The crisis of authority is not unique to California or COVID-19. The question is not even new to government itself. In fact, the question about if, when and how an authority shall govern dates back to the origins of human life. This conundrum is not about Dr. Sara Cody, it’s about trust in an imperfect government and a test of legitimacy.
The situation involving disruptive disobedience, like nearly every other human situation, is not simply about listening to people’s’ words or tracing their actions. Instead, it’s about hearing what they are sincerely saying and understanding their message. Even before the COVID-19 pandemic, we have seen populations, including here within the Bay Area, struggle with questions about exactly how prominent (or intrusive) government rule should be.
We are not unique in asking these questions; even the greatest philosophers struggled with this puzzle. These questions are repeatedly put on display throughout our country with contentious arguments about new legislation and countless appeals to the United States Supreme Court. I doubt we will ever resolve the debate with any earth-shattering clarity – which is okay.
I have spent my career in two professional circles: one as a practitioner and the other as an academic. The practitioner in me knows that a police officer is not the same as a police chief, and that neither of those are a military general, and that nothing is the same as the president of the United States. However, the academic in me knows those differences don’t matter. They are all “the government.” And when someone interacts with any public official in any capacity, they are simply interacting with “the government.”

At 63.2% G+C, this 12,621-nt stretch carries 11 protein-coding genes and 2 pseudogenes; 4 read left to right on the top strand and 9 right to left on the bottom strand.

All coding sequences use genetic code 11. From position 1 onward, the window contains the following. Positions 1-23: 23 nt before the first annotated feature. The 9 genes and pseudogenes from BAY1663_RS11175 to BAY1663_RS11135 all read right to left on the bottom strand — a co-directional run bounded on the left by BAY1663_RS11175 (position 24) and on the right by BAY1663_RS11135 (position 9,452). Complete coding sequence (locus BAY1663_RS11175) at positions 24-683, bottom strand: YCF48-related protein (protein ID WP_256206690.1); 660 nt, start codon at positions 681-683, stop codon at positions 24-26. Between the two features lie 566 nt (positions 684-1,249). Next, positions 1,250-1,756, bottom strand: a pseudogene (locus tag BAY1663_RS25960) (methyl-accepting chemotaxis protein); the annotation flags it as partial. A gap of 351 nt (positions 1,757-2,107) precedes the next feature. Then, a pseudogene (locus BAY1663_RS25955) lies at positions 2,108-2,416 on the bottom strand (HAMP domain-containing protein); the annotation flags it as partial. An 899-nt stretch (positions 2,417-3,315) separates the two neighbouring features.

With that said, it’s also important to acknowledge that “the government” has an incredible, and sometimes devastating, record of imperfectly using power. Look at the conversations our society is having about the Black Lives Matter movement. On one hand, our community is proving, time and time again, that there are moments where “the government” should not be blindly trusted – whether that’s a bad cop somewhere, an impotent District Attorney or an ignorant elected official. And on the other hand, at
the very same moment, our community is being asked to cope with a global pandemic by yielding unprecedented power to that very same authority – “the government.”
This brings us to an incredibly important question: Why does it matter that a police officer does the right thing? The answer is simple: In addition to all those ideas about respecting the value of every single person’s life, it’s also because another government official, like a Public Health Officer, might one day need cooperation from society.
The government is facing a crisis of legitimacy. The disruptions we see throughout our communities, and resistance to authority, is simply a reaction to a history of absolute power being irresponsibly yielded. And when those sensors go off, our instinct tells us to revert to our primal needs for safety and security – even if the reaction is disjointed, slipshod or inconvenient.
This theatre of disobedience isn’t about Dr. Cody or any single public official. It’s not even about a series of confusing or inconsistent laws, and it’s not about failed leadership in our state and nation. It’s not even about an unwillingness to be governed.
The cries are agitating by design and are a reaction to a crisis of authority. And while rules are certainly a staple of democratic societies, so too are disruptive pleas for a more perfect union – a union with responsible, balanced and humble authority.
Casey Estorga is an adjunct professor at Gavilan College and teaches courses in Political Science. He wrote this op-ed in response to an op-ed by Larry Gerston titled “The cost of harassing COVID-19 health professionals.”